Satellite reveals devastating glacier melt on Washington’s Mount Rainier following historic heatwave

Mount Rainier, the iciest peak in the US, lost 30 per cent of its snowpack as a consequence of the heatwave

<p> This satellite image, from 11 July 2021, shows the extent of the snow melt at Mount Rainier National Park in Washington state </p>

This satellite image, from 11 July 2021, shows the extent of the snow melt at Mount Rainier National Park in Washington state

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New satellite images of Mount Rainier in Washington State this week reveal the impact last month’s unprecedented heatwave had on the snowmelt.

A deadly heatwave, exacerbated by the climate crisis, smashed temperature record after temperature record in the US Northwest and Canada over recent weeks.

The extreme heatwave was caused by a “heat dome” of high pressure over the region and left hundreds of people dead.

Mount Rainier is one of America’s most iconic scenes and the largest active stratovolcano in the Cascade range, around 60 miles south of Seattle.

At the end of June, the city broke its previous temperature record from 2009 and hit 108F (42.2C).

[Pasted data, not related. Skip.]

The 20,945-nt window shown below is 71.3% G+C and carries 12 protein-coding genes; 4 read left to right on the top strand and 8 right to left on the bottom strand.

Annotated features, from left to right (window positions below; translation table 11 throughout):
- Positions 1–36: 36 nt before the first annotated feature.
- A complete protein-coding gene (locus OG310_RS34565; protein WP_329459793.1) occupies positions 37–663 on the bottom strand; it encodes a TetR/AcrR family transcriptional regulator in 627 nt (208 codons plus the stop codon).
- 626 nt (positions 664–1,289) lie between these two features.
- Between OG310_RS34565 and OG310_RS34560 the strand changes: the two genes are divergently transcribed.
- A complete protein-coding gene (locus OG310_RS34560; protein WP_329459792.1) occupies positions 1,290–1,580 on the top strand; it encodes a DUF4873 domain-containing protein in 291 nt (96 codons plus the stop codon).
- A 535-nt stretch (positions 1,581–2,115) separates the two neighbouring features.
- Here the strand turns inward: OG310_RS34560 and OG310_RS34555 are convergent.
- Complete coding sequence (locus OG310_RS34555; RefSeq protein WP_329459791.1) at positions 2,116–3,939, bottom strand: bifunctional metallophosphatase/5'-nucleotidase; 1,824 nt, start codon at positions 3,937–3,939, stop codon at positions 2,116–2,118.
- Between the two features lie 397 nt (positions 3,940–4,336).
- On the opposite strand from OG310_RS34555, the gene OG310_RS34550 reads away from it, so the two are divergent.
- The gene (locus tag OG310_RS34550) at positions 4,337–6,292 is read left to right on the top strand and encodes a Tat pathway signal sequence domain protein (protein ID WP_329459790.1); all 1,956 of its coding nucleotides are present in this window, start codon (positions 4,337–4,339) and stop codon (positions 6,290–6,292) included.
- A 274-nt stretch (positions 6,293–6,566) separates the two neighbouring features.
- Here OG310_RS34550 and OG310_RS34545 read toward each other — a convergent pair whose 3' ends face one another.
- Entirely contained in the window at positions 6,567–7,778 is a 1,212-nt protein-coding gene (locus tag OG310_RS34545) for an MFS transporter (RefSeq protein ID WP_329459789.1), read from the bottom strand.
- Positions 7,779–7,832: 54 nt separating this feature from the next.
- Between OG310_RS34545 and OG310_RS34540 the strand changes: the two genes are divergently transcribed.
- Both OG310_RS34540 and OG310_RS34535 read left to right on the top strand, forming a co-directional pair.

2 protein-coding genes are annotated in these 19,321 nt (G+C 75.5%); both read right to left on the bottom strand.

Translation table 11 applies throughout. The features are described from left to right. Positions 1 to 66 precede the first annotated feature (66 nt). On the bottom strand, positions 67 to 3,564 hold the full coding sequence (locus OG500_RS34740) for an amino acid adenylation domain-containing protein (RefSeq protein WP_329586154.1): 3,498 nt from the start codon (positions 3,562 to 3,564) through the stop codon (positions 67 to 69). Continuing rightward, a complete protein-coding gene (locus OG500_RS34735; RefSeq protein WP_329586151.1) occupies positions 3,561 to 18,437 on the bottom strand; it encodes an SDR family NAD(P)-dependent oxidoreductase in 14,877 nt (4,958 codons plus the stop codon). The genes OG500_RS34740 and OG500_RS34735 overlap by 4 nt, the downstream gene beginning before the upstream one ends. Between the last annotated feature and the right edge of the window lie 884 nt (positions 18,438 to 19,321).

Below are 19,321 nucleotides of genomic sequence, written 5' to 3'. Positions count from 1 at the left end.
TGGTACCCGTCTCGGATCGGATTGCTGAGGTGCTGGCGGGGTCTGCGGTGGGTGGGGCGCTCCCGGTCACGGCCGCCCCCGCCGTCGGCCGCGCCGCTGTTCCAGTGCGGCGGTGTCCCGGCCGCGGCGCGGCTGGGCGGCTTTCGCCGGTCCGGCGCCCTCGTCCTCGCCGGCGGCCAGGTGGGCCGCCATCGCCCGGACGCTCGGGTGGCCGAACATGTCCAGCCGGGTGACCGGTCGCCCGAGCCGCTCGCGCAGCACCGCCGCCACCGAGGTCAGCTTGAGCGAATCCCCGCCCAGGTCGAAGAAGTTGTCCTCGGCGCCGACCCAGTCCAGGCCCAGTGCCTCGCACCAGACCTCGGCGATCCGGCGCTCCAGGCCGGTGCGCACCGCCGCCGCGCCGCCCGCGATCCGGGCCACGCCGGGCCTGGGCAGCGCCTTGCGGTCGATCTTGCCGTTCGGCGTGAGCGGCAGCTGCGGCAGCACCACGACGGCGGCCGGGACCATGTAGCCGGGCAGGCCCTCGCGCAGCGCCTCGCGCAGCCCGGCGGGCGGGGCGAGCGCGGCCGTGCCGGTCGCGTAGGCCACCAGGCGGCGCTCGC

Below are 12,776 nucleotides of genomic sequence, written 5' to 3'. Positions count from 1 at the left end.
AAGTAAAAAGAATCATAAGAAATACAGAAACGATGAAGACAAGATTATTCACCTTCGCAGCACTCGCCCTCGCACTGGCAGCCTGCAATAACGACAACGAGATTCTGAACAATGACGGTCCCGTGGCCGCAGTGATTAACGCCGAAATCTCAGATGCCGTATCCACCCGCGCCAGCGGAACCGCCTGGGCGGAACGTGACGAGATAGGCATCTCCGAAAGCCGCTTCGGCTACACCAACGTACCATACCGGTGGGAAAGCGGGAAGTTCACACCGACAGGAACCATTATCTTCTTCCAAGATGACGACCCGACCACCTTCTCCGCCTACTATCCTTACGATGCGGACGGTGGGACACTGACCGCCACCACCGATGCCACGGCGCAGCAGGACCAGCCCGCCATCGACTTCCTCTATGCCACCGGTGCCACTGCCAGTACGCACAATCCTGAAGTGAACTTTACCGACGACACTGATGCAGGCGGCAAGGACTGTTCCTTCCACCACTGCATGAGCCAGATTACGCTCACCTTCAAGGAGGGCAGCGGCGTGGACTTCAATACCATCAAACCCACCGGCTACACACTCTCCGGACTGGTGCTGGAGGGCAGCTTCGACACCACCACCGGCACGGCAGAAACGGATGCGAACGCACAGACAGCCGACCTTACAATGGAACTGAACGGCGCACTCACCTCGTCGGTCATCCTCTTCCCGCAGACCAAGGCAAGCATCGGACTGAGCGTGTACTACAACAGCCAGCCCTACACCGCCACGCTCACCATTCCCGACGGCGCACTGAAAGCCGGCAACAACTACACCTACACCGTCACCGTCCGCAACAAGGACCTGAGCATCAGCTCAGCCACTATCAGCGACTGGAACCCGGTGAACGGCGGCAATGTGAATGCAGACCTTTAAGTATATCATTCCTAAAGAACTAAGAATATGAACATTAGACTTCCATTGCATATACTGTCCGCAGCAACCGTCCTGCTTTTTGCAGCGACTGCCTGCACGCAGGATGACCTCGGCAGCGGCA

Mount Rainier seen from downtown Seattle on June 9, 2019. The mountain suffered devastating, rapid snowmelt during the recent deadly heatwave in the Pacific Northwest

Mt Rainier did not escape the impacts of the triple-digit heat. According to scientists at Washington State University, the glaciers in the state have gone through the most severe and rapid melting episode of the last 100 years.

The Northwest Avalanche Center (NWAC) also reported that it took just three weeks from around mid-June for 110 inches of snow to melt at Paradise, an area at around 5,400ft on the south slope.

Mount Rainier, the iciest peak in the United States, lost about 30 per cent of its snowpack as a consequence of the heatwave.

Scientists are also warning that the unusual absence of snow will cause a lengthening and intensification of the fire season across the area.

More than one million acres have burned in 68 large fires and complexes across 12 states in the US West, the National Interagency Fire Center said on Wednesday, including in Washington State.

Hundreds of people in the town of Nespelem, on the Colville Indian Agency towards the north of the state, were under mandatory evacuation due to “imminent and life-threatening” danger as wildfires caused by lightning strikes earlier this year raced through parched vegetation and trees.

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